Tar Heel Cup: Amateurs Put Good Scare Into Pros
When it was over and done, and the final scores had been posted, the result was the same -- the pros had defeated the amateurs again in the annual Tar Heel Cup.
But this time it was little different. This time there was some future hope for the amateurs. Sure, they had lost for the 13th time in 15 years, and they had come out on the short end of the score for the ninth straight time.
But no one was hanging his head this time. Even Jack Nance, the executive director of the Carolinas Golf Association and the man who has the biggest investment in the amateurs, was able to see a silver lining on a cloudy day at Pine Needles Lodge and Golf Club.
The final score showed that the eight-man professional team had hung a 7-5 whipping on the amateurs. But there was optimism in the losers' camp because of the play of some newcomers on the amateur team. And two of those rookies were battle-tested Sherrill Britt and 17-year-old Robert Hoadley.
Nance was impressed by the play of first-time team members.
"We had some new blood, and that's good," he said. "The only repeat players were Paul Simson and Brian Westveer, and I'm encouraged. If only one match each day had gone the other way, we would have been tied.
"Hoadley and Simson got drummed in four-ball, but Robert turned it around in singles. He came back and won big, got some vindication. And Britt won both of his matches. He's tough."
Britt, a West End resident who has won the Moore County Men's Amateur championship four times, picked up two points for the amateurs, combining with Uly Grisette, of Clemmons, for the team's only win in the Monday four-ball, then blitzing professional Cory Schneider, of Powell's Point, 5 and 4 in Tuesday's singles.
Hoadley wasn't that dominant, losing the
four-ball match 4 and 3 while teaming with veteran Paul Simson. But he came through in spades in singles, defeating Pinehurst professional Nate Olivo 4 and 3.
Hoadley and Simson dropped their Monday match to professionals Gus Ulrich, of Whispering Pines, and Schneider. But Hoadley, a senior at Union Pines High School, was far from disappointed with his first taste of golf on this level.
"It was unbelievable," he said. "I was shocked that I even got invited because I haven't had that great an amateur career."
The teams were chosen by a points system based on how they had fared in designated events during the 2008 season. Hoadley was picked because several players ahead of him on the points list were ineligible by virtue of being on college teams, a situation he'll be in himself next year.
"It was great playing with Mr. Simson in the four-ball," Hoadley said. "I was glad to be a part of it because it shows me what I have to do to get to their level."
Is it obvious yet from the way he conducts himself and talks that Hoadley is a product of The First Tee of the Sandhills program?
"We lost to Gus and Cory because they had great short games," Hoadley said. "The turning point came on the 12th hole when we all missed the green, and Gus got up and down to win from a horrible place. Mr. Simson and I both had easy up and down chances but we couldn't convert.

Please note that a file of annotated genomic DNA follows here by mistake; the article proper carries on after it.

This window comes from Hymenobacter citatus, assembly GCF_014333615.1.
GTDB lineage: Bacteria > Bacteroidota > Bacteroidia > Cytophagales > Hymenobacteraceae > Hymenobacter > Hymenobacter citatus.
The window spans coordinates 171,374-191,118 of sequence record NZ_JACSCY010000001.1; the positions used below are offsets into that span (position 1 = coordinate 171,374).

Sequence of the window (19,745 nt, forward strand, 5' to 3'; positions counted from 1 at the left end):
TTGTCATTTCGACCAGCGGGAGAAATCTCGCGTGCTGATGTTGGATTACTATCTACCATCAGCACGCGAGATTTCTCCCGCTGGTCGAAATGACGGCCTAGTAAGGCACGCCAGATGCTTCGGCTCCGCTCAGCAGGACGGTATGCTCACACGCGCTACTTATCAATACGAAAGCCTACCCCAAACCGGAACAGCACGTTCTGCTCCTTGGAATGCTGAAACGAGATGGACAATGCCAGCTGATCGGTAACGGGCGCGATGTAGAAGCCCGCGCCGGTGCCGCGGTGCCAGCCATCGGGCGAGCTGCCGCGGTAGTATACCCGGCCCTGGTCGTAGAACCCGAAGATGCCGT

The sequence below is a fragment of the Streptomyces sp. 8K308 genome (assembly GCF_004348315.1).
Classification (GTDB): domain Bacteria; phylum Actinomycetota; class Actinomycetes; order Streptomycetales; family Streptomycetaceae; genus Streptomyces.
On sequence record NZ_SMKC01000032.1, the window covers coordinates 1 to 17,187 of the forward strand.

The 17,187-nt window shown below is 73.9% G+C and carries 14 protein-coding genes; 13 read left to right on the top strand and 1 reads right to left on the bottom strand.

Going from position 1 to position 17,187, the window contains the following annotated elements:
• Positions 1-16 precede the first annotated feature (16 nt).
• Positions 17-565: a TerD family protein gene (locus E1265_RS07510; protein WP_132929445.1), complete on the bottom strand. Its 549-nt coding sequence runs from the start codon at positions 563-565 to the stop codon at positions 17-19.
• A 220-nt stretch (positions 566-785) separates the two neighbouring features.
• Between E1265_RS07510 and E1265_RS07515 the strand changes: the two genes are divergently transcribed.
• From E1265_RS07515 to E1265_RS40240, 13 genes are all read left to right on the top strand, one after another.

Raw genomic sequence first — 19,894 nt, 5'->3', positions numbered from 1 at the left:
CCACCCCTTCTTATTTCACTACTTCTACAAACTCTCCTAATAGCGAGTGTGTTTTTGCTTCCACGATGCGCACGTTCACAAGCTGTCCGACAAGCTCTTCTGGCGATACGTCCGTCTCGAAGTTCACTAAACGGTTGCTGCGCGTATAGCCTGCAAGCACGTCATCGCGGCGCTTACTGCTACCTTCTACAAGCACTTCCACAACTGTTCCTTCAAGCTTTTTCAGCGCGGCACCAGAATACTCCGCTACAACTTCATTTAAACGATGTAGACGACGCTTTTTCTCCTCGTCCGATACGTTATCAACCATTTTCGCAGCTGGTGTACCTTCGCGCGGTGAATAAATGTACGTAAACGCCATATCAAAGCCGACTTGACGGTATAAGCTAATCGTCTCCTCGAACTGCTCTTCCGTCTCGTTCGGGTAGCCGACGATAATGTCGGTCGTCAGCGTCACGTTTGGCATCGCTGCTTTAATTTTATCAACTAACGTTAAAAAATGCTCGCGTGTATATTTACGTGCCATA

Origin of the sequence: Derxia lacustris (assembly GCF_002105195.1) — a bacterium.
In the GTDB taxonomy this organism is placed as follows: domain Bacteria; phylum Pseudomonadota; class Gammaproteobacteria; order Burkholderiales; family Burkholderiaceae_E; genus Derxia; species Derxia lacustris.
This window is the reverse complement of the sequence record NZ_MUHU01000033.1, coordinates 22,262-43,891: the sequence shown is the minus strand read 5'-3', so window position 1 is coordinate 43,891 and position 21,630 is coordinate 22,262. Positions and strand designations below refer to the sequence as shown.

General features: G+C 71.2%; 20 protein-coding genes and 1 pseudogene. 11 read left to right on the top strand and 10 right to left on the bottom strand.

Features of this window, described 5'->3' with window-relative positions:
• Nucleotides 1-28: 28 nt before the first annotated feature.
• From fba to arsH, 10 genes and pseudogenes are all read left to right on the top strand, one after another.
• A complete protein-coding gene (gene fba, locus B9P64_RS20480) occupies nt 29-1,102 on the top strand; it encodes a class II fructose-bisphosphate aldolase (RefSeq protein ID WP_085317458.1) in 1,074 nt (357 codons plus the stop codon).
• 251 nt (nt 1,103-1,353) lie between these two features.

"Neither of our short games was sharp. We gave them a lot of gifts. You can't make three bogeys in this format."
Simson, who has won 17 CGA major championships, had nothing but praise for his young partner.
"Robert has a really good game," the 56-year-old Raleigh insurance executive said.
"He hits the ball a long way, and for his age and size he has a big game. He's the first high school player to play for us, and I think he'll have a good career at UNC-Greensboro."
Things change quickly in golf, however, and Hoadley's short game came around in the singles match against Olivo.
"The putting was the difference," the teenager said. "I hit the ball comparably, but on Monday I couldn't putt my way out of a paper bag."
When it was over, Hoadley savored the feeling.
"I knew it was going to be an experience," he said.
"Hanging out with these guys, talking to Scott Harvey (son of legendary amateur Bill Harvey), and Paul Simson -- going to Pebble Beach with The First Tee for three years in a row is something special -- but this ranks well up there. To be as young as I am and to be playing with guys of this caliber it's up there. I was so psyched up.
"This is something I want to be around, something I want to take in."
The results in four-ball saw Steve Isley, of Oak Island, and John Faidley, of Winston-Salem, defeat Westveer and Dan Hendrickson, of Charlotte, 3 and 2; Simon McGreal, of Greensboro, and Olivo defeat Harvey, of Greensboro, and Chris Eaves, of Burgaw, 3 and 2; Hoadley and Simson lose to Ulrich and Cory Schneider 4 and 3; and Britt and Grisette defeat Curt Sanders and Bill Anderson, of Wilmington, 2 and 1.
In singles, Anderson beat Simson 3 and 2; Ulrich topped Grisette 3 and 2; Isley beat Harvey 4 and 2; Hoadley defeated Olivo 4 and 3; Westveer defeated Faidley 2-up; McGreal defeated Hendrickson 3 and 2; Britt defeated Schneider 5 and 4; and Eaves defeated Sanders 1-up.a
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